Posted: Monday 14th July 2014 by Joan
Lizard © Paul Naylor
A guest blog by Peter Jones, Senior Lecturer, Department of Geography, University College London.
It is increasingly recognised that marine ecosystems that have a higher diversity of species are more resilient to impacts from non-native species, climate change, etc. But why is there a link between high diversity and resilience and how can marine protected areas (MPAs) be made more effective in building resilience?
The higher the diversity of species and the population sizes, the more resilient the ecosystem is
Species provide a variety of functional roles in ecosystems, such as nutrient recycling, population control, etc. The higher the diversity of functional groups and the higher the diversity of species and the population sizes within each functional group, the more resilient the ecosystem is, in that it can remain stable in the face of factors that could otherwise perturb it. This is because one species can replace the role of another in the same functional group if that species is depleted by disease, over-harvesting, etc. Also, if environmental conditions change, a species that previously appeared to be redundant, in that it has no apparent functional role, can be better adapted to the new conditions and thereby is able to adopt a functional role, replacing the role of a species which is less well adapted to the new conditions. In these ways the ecosystem is able to remain in a relatively stable state, including the capacity to adapt to changing conditions. This capacity for resilience is increasingly recognised as being important, as the pressures related to human activities which can perturb marine ecosystems, e.g. greenhouse gas emissions and species introductions, increase, potentially shifting ecosystems to alternative states that provide fewer ecosystem services, e.g. food production, greenhouse gas sinks, genetic resources and tourism value.
MPAs can promote the resilience of marine ecosystems by providing for the recovery of species diversity
There are a growing number of studies which demonstrate that effective MPAs can promote the resilience of marine ecosystems by providing for the recovery of species diversity, where this was previously depleted by the impacts of local activities such as fishing, tourism development, pollution, etc. A recent study explores the links between different approaches to conserving MPAs and their effectiveness in promoting resilience by providing for the recovery of species diversity. Drawing on 20 case studies from around the world, including three in the UK, this study considered MPA conservation approaches in terms of ‘governance incentives’, ranging from legal (laws, regulations, etc.), to economic (funding, property rights, etc.), participative (involving local people, etc.), knowledge (shared learning, etc.) and interpretative (awareness raising, educational programmes, etc.). The findings indicate that MPAs are more effective where a higher diversity of incentives is applied, these incentives interacting with each other in a manner which is analogous to the way that different species interact in ecosystems, making the governance system more resilient to local threats from overfishing, pollution, etc. This effectiveness, in turn provides for the recovery of species diversity, making the ecosystem more resilient to wider-scale impacts, such as climate change and introduced species.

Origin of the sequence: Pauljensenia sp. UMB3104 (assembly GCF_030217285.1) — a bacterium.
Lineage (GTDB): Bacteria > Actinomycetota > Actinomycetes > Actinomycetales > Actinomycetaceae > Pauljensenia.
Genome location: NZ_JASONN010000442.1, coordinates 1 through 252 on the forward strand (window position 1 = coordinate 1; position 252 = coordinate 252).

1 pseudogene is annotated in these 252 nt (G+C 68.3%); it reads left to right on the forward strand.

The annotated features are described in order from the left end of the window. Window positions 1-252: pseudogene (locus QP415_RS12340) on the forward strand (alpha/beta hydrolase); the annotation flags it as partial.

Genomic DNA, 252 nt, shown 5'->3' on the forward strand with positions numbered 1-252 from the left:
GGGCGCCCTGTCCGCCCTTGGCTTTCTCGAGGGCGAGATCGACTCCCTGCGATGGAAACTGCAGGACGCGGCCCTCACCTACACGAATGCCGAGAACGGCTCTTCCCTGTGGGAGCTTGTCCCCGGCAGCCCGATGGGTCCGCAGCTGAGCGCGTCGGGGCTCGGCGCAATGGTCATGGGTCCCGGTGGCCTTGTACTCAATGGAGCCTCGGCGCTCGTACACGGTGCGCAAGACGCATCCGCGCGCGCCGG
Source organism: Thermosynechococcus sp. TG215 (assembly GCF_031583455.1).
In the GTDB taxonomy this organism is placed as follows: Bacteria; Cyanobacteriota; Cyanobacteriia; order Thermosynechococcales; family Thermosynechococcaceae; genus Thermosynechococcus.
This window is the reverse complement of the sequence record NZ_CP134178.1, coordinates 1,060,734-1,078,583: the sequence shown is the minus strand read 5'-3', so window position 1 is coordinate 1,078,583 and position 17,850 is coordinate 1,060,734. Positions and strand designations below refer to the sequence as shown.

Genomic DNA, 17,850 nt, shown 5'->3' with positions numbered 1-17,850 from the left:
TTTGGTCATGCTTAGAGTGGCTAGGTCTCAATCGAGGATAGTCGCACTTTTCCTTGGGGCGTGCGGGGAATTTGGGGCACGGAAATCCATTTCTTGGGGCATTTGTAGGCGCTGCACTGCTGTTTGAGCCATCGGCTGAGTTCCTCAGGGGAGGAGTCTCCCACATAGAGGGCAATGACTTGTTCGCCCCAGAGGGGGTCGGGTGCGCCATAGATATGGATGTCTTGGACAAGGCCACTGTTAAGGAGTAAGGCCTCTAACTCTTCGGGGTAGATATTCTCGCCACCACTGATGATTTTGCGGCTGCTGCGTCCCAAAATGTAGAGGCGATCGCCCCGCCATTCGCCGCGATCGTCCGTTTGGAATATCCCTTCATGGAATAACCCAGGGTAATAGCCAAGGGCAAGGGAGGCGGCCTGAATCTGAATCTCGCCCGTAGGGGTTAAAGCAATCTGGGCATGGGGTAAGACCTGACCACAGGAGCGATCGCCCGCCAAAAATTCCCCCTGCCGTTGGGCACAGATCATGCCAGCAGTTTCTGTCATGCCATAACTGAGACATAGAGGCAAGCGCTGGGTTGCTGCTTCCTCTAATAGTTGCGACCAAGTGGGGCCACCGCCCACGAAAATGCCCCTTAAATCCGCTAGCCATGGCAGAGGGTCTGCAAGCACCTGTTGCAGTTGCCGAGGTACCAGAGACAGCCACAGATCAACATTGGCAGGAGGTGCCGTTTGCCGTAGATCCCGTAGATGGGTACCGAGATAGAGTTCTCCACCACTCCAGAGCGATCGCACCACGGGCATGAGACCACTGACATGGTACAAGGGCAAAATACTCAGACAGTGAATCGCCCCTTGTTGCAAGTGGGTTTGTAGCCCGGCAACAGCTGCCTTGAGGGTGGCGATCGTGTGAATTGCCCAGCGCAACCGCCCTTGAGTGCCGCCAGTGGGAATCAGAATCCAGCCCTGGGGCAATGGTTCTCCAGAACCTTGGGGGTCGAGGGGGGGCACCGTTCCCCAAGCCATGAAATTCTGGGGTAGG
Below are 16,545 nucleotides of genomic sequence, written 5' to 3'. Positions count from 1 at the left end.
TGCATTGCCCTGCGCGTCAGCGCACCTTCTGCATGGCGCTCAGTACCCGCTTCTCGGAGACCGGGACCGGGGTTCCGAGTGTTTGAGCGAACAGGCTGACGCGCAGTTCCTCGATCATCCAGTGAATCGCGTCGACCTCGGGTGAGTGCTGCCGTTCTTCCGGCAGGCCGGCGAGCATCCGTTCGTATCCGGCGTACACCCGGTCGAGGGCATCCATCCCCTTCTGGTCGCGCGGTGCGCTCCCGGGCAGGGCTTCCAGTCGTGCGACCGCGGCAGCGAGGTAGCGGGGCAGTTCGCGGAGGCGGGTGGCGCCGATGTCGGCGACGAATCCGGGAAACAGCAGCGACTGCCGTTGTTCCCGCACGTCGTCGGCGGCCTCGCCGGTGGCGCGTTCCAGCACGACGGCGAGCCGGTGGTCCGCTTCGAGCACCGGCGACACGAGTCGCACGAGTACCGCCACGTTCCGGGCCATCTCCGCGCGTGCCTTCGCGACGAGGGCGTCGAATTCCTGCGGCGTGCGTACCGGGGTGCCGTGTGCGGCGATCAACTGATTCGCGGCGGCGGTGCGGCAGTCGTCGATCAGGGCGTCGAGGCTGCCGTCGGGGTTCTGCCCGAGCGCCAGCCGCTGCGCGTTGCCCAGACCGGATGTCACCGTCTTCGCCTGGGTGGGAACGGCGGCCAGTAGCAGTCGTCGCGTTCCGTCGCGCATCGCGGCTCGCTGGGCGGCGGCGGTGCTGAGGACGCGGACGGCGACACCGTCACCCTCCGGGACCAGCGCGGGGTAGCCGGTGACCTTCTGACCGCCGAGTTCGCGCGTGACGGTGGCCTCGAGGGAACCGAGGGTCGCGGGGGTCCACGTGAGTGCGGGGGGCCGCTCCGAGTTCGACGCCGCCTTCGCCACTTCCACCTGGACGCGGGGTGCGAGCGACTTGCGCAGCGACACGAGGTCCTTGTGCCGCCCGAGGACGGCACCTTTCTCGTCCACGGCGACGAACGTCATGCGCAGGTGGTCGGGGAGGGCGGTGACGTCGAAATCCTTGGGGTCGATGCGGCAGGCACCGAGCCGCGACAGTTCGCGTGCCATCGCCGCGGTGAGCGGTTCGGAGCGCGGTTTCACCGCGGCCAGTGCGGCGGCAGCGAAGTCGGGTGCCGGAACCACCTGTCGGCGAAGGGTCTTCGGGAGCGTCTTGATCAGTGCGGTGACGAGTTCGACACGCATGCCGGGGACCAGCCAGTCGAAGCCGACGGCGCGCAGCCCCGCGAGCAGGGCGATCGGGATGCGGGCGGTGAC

The rationale behind this study is to move on from debates about which governance approach is ‘best’ or right’, in focusing on how different governance approaches can be combined. The findings of this study were recently published in the book Governing Marine Protected Areas: resilience through diversity (£40 with discount code DC361), and it is hoped this way of studying how MPAs can be more effectively conserved will provide for ‘good practice’ combinations of governance incentives to be transferred between MPAs. This innovative way of thinking about how we can make MPAs more effective is particularly relevant to the UK, as more MPAs are designated and the focus shifts to how they can be effectively conserved. This recognises that the key to social-ecological resilience is diversity, both of incentives in governance systems and species in ecosystems.
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